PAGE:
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MONSTER MAKO CRASHES SEA BASS PARTY

While social media cynics were quick to deny, anglers aboard the Voyager out of Point Pleasant tell a different tale of the 300-pound mako that crashed their final black sea bass trip of the 2016 season. Photo by Sergio Ortiz.
By Jim Hutchinson, Jr.  |  December 30, 2016

Typically a photo from the deck of a party boat showing a 300-plus-pound mako stretched nose to tail nearly rail-to-rail will cause someone to do a double take.

When you hear the trip was an offshore bottomfish excursion for sea bass and porgies however, it tends to pin the ‘BS’ meter towards the extreme right-hand side of the red zone for most online cynics!

Except of course for those who regularly fish the offshore grounds aboard their favorite headboat, where just like any type of long range trip, there’s no telling what can happen when you put a baited hook down in the deep.

On Wednesday, December 28, captains Jeff Gutman and John Schaible had the Voyager offshore for one of their final black sea bass trips of the 2016 season. As patrons were dropping clam baits and jigs for giant offshore sea bass, problems began to arise as some of the catches were being decimated on the way back up.

Fishing portside with his dad, Sergio Ortiz was one of the first to notice something wasn’t right below the surface. “My dad thought he had a sea bass on but it wasn’t fighting,” Sergio said. “The line was moving though, and I said ‘no you’ve got a fish dad,’ and then it went slack.”

Seconds later and about 10 yards off of the stern, Sergio saw a big mako explode from the surface, what turned out to be a 9-footer with a 6-foot girth. “I’ve seen a few big fish offshore, but I’ve never seen anything that big breach like that,” he said.

Ortiz said one of the Voyager mates - now perhaps forever known as “Mako Mike” Figueroa - quickly ran upstairs for a bigger outfit, a Shimano Talica 50 with a Terez XXH rail rod. In addition to black sea bass, there was a mixed bag of fishing going on which included bluefish; so when Mike got back on deck with a shark rig on the heavier tackle, a fresh bluefish filet was quickly deployed. “They tossed out the set up and a few moments later we were tight,” Ortiz said. “Mikey hooks up to him and it’s game on.”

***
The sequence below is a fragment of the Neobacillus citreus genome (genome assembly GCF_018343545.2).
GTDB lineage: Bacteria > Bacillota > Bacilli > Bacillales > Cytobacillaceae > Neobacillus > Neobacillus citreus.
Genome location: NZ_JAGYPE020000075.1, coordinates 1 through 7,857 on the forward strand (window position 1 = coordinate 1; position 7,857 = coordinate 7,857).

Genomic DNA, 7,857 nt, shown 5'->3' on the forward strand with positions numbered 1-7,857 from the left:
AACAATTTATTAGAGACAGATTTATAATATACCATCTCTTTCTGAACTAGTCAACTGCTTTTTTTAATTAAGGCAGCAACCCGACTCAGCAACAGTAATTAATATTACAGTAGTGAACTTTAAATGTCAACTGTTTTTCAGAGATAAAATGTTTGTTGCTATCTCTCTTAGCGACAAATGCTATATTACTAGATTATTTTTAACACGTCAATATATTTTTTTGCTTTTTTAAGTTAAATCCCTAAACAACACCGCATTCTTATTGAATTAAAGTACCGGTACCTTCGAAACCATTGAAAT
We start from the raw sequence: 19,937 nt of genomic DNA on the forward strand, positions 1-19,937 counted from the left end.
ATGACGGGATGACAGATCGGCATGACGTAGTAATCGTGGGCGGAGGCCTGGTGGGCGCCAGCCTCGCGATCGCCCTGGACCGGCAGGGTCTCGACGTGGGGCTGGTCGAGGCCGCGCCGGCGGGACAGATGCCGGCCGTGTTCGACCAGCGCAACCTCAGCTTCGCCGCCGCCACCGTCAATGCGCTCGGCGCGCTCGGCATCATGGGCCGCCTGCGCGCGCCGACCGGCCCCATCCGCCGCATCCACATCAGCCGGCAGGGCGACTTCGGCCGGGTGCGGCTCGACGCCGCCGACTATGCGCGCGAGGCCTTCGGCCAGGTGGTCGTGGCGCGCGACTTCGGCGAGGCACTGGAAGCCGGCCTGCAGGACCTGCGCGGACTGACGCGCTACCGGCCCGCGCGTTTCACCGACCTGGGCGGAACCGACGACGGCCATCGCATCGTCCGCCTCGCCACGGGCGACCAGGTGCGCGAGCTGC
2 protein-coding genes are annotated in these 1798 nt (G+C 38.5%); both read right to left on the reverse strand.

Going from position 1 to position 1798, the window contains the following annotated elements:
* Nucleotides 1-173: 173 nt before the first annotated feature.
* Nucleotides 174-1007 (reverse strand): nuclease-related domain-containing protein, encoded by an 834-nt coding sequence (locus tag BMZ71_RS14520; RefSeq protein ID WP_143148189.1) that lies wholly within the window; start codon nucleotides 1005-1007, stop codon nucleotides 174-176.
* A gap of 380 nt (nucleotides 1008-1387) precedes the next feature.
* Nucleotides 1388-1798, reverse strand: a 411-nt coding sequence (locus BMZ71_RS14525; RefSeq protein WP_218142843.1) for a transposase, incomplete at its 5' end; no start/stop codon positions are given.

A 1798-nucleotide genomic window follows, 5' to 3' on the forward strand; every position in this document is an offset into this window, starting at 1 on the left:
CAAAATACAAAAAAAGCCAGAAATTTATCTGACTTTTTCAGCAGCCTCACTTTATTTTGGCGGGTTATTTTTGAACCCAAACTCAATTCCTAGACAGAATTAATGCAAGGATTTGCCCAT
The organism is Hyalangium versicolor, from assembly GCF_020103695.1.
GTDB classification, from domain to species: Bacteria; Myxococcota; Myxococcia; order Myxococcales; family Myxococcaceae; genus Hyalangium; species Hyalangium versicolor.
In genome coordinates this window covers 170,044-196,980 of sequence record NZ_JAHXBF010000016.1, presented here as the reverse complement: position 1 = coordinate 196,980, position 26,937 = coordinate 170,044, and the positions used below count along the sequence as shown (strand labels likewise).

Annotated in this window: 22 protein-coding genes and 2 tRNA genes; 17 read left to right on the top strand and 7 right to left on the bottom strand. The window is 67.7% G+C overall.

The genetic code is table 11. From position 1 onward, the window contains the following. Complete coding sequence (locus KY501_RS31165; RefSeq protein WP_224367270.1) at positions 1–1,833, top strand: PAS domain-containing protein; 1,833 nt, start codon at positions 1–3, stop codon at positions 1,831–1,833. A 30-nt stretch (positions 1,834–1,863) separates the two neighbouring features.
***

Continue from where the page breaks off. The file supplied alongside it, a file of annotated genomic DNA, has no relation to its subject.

Ortiz said another angler named Maria was also buttoned up to the shark for nearly 20 minutes before it broke off, and said as Mike worked the big mako around the boat the first time, it appeared as if the fish was still hungry. “Someone else hooked up to the same fish, a guy with a cod rod, and then Mike suddenly got caught up in the prop,” Ortiz said. The crew worked to splice line back on to Mako Mike’s Shimano setup and just in time as the other angler also broke off.

“He reeled it in in no time,” said Capt. Gutman, crediting Figueroa with putting the boots to the fish. “It was more the gaffing and tailroping that took so much of the time.”

“It was unbelievable,” said Rick Pereira of the thrice-hooked mako. “I was actually inside the cabin when the shark came up and took someone’s sea bass, but they ended up getting the shark on a much bigger outfit, a shark rig.”

Pereira said the battle around the boat to the final landing was an epic one lasting close to an hour with most customers reeling up to avoid getting tangles. “Customers were clearing rods out of the way, everyone was working together,” Pereira said, adding “I had never seen anything that big aboard a party boat, I was amazed.”

At one point, Ortiz said the mako was brought close enough to the bow to get a flying gaff into him, and eventually a second, until the fish was cleated off and carefully worked towards the stern. “After three times around the boat, we got it to the stern,” Ortiz said of the fight. “Two flying gaffs, six or seven bamboo gaffs, and four slugs with the bang stick and it was done.”

“Two days later and I'm still sore from getting in the mix,” Ortiz said of the effort to haul the fish aboard which required the work of a half-dozen crew members and patrons, and cost five or six of the bamboo gaffs in the process.

Capt. Gutman went on to say it was the biggest mako ever landed aboard the Voyager. “On most of the offshore tuna trips the makos are in the 150- to 200-pound range,” he said adding “it was relatively cooperative as far as makos go, but Mike got it to the boat quickly.

“Fortunately we left some tuna gaffs, flying gaffs and a bangstick on the boat from our fall tuna trips,” the skipper said with a laugh.

Once the shark was successfully dragged through the transom door, everyone onboard the Voyager went home with fresh mako. “It was pretty impressive how they gave fish to everyone,” Pereira said, calling the effort to catch, subdue and eventually land the monster fish “total teamwork.”

“I’m 33, and my dad’s been taking me fishing since I was 5,” Ortiz added. “Yeah, this was definitely one of the coolest things we’ve ever experienced.”

Gutman said they had seen a fish of that size during a trip a few days earlier, and also said other party boats fishing nearby also spotted makos in the area. “The water is still relatively warm though, and there are lot of blues around too,” he noted.

So yes, while some folks may have a hyper-sensitive ‘BS’ meter in this social media obsessed world, sometimes - especially on the offshore grounds - truth can be stranger than fiction!

Check out video of the mako being brought aboard the Voyager care of angler Rick Pereira posted at The Fisherman's Facebook page.

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